The ritual is connected to the solstice rite of the "new sun" - in the longest nights the "ceppo" burnt to summon the return of heat and light on earth. Pagan rights also used fire as a form of purification of the supposed sins of mankind that had brought the long cold night. The tradition of burning in the fireplace a huge "ceppo" or “ciocco”, usually olive or oakwood, would protect the home from lightning and the ashes spread on the fields would make them fertile.
Between 17 and 24 December in Rome there was the "Saturnalia" festival, in honor of Saturn, the god of agriculture, and there were banquets, gift giving and peace. Then in the year 274 AD emperor Aurelianus officially established the festival called "Dies Natalis Solis Invicti" - birthday of the unconquered Sun - to be celebrated around the 25 December, soon after the winter solstice - and the tradition began of burning for twelve days an oakwood piece in the fireplace.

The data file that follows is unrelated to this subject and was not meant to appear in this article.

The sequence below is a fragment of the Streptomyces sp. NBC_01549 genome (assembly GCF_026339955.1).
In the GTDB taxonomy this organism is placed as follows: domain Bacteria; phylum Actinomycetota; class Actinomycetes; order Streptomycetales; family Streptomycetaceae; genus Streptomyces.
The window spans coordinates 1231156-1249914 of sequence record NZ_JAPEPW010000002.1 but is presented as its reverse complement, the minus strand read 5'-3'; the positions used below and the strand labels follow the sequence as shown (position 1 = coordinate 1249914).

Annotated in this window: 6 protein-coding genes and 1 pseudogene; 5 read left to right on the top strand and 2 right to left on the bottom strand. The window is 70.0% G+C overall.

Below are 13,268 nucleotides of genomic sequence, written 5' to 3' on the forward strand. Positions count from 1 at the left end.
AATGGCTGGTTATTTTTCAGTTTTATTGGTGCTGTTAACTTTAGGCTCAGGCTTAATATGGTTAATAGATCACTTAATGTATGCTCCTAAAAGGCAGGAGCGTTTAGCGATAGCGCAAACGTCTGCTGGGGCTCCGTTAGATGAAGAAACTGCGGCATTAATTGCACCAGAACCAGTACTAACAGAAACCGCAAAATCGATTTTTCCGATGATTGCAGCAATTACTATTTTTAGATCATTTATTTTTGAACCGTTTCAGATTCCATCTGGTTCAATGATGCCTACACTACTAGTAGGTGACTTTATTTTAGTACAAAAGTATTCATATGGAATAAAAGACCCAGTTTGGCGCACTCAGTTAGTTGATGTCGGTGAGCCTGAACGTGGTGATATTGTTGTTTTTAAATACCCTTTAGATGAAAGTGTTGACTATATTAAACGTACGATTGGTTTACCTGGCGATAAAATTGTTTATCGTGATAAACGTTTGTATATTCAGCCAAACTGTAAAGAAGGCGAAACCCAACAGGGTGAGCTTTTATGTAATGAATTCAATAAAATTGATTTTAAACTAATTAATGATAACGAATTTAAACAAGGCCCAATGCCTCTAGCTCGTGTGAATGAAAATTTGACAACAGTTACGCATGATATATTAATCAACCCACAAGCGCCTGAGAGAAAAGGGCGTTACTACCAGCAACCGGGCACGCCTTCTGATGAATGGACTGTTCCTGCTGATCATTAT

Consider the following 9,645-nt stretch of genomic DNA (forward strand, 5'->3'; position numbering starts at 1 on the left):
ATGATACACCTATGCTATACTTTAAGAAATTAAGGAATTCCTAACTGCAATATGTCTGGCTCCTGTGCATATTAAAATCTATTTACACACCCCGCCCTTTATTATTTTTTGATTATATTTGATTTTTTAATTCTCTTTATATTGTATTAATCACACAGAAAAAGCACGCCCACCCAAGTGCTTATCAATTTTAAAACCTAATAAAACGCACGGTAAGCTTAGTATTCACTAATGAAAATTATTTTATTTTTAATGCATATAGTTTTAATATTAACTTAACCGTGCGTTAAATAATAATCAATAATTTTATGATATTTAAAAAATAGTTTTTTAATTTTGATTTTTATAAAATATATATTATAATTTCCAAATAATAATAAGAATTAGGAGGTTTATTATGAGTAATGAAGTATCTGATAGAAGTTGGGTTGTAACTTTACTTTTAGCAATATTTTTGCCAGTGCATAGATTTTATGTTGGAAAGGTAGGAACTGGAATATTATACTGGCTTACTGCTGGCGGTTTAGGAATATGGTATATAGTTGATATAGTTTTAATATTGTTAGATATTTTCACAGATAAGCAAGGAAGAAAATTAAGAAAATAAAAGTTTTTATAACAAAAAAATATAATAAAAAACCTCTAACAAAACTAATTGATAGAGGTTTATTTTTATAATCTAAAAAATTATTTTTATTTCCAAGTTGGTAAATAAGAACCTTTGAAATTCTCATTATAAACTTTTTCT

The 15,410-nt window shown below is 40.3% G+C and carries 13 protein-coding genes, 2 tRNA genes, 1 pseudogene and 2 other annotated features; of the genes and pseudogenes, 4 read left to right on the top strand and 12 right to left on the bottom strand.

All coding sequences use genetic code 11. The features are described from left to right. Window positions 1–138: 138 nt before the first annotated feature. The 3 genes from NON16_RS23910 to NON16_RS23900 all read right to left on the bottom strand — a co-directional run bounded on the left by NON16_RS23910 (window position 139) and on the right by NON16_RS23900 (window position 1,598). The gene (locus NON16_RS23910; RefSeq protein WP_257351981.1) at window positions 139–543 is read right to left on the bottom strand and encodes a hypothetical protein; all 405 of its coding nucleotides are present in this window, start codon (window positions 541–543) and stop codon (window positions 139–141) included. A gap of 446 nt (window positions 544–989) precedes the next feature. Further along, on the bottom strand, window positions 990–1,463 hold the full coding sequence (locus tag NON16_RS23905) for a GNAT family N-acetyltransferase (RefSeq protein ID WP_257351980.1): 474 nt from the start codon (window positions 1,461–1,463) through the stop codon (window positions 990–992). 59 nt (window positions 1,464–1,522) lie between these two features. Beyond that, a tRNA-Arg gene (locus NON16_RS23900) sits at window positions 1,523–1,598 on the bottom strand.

Since the festival, though pagan, was highly popular also among the Christians, during the 4th century AD the Popes decided to celebrated on the same day the Dies Natalis Domini. The tardition of lighting fires still remains in the colorful, flashing decorations of present-day Christmas.